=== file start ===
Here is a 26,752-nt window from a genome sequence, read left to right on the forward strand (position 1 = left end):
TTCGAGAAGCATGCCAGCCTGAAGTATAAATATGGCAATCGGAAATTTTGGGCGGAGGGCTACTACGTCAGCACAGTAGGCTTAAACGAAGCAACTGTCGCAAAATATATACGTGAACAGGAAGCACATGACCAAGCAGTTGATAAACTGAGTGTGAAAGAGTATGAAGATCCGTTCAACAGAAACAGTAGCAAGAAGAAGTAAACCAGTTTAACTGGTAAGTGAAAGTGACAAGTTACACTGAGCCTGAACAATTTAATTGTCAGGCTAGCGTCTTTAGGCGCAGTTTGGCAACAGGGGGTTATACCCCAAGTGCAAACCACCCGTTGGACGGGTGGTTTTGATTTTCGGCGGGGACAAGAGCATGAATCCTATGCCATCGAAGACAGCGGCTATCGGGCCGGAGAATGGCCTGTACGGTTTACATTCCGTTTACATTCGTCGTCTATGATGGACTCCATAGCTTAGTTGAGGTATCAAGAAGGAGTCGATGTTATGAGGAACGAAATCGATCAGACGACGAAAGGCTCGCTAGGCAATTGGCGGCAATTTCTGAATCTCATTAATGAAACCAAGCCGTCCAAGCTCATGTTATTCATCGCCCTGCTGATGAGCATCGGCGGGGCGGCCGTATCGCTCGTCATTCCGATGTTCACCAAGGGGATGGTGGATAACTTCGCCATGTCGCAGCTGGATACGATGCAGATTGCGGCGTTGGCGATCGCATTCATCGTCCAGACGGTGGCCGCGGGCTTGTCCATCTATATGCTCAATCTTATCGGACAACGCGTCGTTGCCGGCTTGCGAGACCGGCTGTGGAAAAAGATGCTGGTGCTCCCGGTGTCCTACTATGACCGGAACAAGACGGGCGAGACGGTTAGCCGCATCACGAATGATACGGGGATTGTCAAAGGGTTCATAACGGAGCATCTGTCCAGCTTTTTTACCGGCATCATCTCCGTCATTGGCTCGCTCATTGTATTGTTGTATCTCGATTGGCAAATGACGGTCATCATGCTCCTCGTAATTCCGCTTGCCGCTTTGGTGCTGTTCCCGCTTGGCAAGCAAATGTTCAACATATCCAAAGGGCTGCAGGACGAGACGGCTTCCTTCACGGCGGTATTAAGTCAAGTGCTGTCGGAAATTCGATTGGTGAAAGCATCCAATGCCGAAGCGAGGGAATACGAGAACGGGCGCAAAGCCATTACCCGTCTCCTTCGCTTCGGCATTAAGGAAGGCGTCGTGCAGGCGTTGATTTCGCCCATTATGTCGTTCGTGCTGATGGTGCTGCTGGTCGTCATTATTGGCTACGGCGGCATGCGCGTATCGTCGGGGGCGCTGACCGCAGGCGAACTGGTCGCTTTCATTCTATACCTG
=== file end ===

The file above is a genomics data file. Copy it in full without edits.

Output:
Here is a 26,752-nt window from a genome sequence, read left to right on the forward strand (position 1 = left end):
TTCGAGAAGCATGCCAGCCTGAAGTATAAATATGGCAATCGGAAATTTTGGGCGGAGGGCTACTACGTCAGCACAGTAGGCTTAAACGAAGCAACTGTCGCAAAATATATACGTGAACAGGAAGCACATGACCAAGCAGTTGATAAACTGAGTGTGAAAGAGTATGAAGATCCGTTCAACAGAAACAGTAGCAAGAAGAAGTAAACCAGTTTAACTGGTAAGTGAAAGTGACAAGTTACACTGAGCCTGAACAATTTAATTGTCAGGCTAGCGTCTTTAGGCGCAGTTTGGCAACAGGGGGTTATACCCCAAGTGCAAACCACCCGTTGGACGGGTGGTTTTGATTTTCGGCGGGGACAAGAGCATGAATCCTATGCCATCGAAGACAGCGGCTATCGGGCCGGAGAATGGCCTGTACGGTTTACATTCCGTTTACATTCGTCGTCTATGATGGACTCCATAGCTTAGTTGAGGTATCAAGAAGGAGTCGATGTTATGAGGAACGAAATCGATCAGACGACGAAAGGCTCGCTAGGCAATTGGCGGCAATTTCTGAATCTCATTAATGAAACCAAGCCGTCCAAGCTCATGTTATTCATCGCCCTGCTGATGAGCATCGGCGGGGCGGCCGTATCGCTCGTCATTCCGATGTTCACCAAGGGGATGGTGGATAACTTCGCCATGTCGCAGCTGGATACGATGCAGATTGCGGCGTTGGCGATCGCATTCATCGTCCAGACGGTGGCCGCGGGCTTGTCCATCTATATGCTCAATCTTATCGGACAACGCGTCGTTGCCGGCTTGCGAGACCGGCTGTGGAAAAAGATGCTGGTGCTCCCGGTGTCCTACTATGACCGGAACAAGACGGGCGAGACGGTTAGCCGCATCACGAATGATACGGGGATTGTCAAAGGGTTCATAACGGAGCATCTGTCCAGCTTTTTTACCGGCATCATCTCCGTCATTGGCTCGCTCATTGTATTGTTGTATCTCGATTGGCAAATGACGGTCATCATGCTCCTCGTAATTCCGCTTGCCGCTTTGGTGCTGTTCCCGCTTGGCAAGCAAATGTTCAACATATCCAAAGGGCTGCAGGACGAGACGGCTTCCTTCACGGCGGTATTAAGTCAAGTGCTGTCGGAAATTCGATTGGTGAAAGCATCCAATGCCGAAGCGAGGGAATACGAGAACGGGCGCAAAGCCATTACCCGTCTCCTTCGCTTCGGCATTAAGGAAGGCGTCGTGCAGGCGTTGATTTCGCCCATTATGTCGTTCGTGCTGATGGTGCTGCTGGTCGTCATTATTGGCTACGGCGGCATGCGCGTATCGTCGGGGGCGCTGACCGCAGGCGAACTGGTCGCTTTCATTCTATACCTG